Abstract Increasingly, patients', relatives', carers' and practitioners' experiences and values are recognized as important aspects of health-care decision-making. Arguably, practitioners, patients and carers should participate as co-producers of health care. The roles of patients and carers are changing as practitioners and their educators value more highly their experiences and expertise. One way of promoting co-production and user engagement in specialist child and adolescent mental health services is to actively involve patients and their carers in educating health-care practitioners. This recognizes that service users, or patients, can contribute in unique ways as experts in their illnesses. The aim of this paper was to explore the experiences and opinions of patients and their families about their specialist mental health care and inform a web-based educational resource for practitioners. This paper reports a qualitative study of the views, experiences and expectations of young people and their carers who were known to the specialist child and adolescent mental health service in Gwent. Qualitative, in-depth interviews were conducted with 15 families. Analysis of the transcripts focussed on the families' journeys into and through the service, their positive and negative experiences, and the impact of their mental health problems. Themes emerged that concern difficulties in gaining access to appropriate services because of lack of clarity in referral routes, poor communication among different agencies, and the impact of diagnoses on the young people and their families. Families known to the services were satisfied with the information and support provided by the services. Most identified particular staff or agencies that they had found helpful in their journey. The study reported here captured a rich seam of experiences and opinions that have since been translated into a web-based educational resource. The information from this study will equip practitioners to work more effectively with young people who are distressed or unwell and their families.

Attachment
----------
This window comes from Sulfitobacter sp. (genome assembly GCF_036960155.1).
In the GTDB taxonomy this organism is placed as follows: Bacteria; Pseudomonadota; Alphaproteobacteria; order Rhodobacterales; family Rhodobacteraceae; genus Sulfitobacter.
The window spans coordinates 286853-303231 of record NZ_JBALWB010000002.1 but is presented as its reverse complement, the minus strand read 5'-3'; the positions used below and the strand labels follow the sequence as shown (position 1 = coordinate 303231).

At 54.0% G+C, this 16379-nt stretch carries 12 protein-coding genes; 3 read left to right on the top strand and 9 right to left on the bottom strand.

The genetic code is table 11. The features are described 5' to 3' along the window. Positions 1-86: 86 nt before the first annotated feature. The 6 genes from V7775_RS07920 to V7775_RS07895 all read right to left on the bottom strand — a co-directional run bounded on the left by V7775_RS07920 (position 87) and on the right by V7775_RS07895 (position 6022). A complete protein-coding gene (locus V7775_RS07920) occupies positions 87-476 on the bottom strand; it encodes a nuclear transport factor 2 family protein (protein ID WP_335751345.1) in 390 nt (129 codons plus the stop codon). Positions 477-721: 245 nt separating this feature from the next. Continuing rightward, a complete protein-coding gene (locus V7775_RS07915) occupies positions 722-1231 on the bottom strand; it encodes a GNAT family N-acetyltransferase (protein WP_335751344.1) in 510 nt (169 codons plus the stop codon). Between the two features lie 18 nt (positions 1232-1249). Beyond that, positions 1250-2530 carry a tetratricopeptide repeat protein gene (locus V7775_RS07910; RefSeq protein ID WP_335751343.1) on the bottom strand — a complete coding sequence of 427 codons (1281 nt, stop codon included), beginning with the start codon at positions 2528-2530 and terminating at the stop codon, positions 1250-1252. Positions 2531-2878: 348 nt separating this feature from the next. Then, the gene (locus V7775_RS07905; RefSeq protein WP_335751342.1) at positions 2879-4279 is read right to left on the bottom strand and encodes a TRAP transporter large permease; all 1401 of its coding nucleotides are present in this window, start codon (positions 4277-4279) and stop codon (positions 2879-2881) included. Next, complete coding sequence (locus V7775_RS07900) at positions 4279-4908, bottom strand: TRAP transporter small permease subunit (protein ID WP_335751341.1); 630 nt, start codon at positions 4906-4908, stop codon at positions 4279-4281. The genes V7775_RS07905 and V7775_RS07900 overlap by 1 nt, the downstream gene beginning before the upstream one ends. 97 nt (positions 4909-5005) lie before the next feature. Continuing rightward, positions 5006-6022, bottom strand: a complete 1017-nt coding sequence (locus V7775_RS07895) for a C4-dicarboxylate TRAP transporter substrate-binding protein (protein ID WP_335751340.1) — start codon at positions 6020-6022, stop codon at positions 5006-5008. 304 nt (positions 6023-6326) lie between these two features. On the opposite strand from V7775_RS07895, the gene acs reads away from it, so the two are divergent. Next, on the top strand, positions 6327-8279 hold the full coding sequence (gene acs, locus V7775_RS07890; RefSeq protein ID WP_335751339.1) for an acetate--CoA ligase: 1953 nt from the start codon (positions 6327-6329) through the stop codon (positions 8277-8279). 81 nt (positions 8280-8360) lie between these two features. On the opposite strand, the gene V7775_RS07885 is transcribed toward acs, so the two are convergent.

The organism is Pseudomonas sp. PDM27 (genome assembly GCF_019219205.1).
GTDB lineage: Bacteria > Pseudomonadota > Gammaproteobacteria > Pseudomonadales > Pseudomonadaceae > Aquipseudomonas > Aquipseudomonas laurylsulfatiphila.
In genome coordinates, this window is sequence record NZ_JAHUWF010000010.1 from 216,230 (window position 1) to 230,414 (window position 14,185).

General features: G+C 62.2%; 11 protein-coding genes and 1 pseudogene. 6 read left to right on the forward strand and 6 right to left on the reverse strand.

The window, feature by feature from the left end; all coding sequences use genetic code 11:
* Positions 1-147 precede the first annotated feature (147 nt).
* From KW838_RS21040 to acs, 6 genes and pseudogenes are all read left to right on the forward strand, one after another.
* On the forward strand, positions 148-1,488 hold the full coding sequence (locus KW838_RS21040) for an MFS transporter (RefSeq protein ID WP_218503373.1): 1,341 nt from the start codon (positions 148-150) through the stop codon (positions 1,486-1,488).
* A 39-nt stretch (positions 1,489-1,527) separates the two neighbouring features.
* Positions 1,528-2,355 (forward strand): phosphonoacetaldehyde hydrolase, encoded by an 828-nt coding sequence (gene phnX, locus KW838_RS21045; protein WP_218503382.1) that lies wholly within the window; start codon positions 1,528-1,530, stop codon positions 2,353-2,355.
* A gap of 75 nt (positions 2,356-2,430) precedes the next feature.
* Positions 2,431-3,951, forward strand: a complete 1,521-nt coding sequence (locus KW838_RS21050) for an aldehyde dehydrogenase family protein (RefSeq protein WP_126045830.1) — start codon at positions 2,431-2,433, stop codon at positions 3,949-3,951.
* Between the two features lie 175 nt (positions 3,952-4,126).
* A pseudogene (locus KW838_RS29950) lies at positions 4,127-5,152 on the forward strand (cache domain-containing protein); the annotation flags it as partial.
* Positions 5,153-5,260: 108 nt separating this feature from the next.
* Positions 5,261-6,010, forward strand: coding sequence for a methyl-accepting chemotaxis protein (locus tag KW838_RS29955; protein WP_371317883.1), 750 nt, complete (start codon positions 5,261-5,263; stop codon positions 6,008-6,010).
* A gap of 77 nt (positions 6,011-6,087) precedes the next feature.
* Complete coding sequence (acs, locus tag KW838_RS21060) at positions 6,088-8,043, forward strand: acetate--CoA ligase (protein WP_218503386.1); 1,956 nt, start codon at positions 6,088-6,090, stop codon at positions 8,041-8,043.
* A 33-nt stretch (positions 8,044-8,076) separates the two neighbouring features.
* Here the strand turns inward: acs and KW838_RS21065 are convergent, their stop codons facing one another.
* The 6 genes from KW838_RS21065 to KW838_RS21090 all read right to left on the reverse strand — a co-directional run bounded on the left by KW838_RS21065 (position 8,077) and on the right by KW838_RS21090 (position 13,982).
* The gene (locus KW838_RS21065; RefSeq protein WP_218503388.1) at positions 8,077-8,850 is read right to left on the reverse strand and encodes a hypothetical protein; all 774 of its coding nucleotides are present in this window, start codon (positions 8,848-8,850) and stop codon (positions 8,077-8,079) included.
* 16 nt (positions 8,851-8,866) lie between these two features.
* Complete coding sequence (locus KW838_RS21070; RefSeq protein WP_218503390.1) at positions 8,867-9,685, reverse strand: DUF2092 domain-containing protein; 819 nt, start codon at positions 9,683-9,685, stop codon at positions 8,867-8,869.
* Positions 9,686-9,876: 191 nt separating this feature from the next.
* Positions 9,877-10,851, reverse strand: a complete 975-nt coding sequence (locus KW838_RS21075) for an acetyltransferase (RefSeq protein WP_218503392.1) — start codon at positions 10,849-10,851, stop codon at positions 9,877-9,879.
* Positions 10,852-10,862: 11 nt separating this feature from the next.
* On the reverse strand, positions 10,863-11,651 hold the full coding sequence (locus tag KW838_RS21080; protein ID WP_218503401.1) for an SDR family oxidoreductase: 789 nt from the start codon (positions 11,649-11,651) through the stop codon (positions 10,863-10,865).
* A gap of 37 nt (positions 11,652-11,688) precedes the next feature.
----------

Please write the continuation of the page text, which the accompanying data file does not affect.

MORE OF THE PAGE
- service users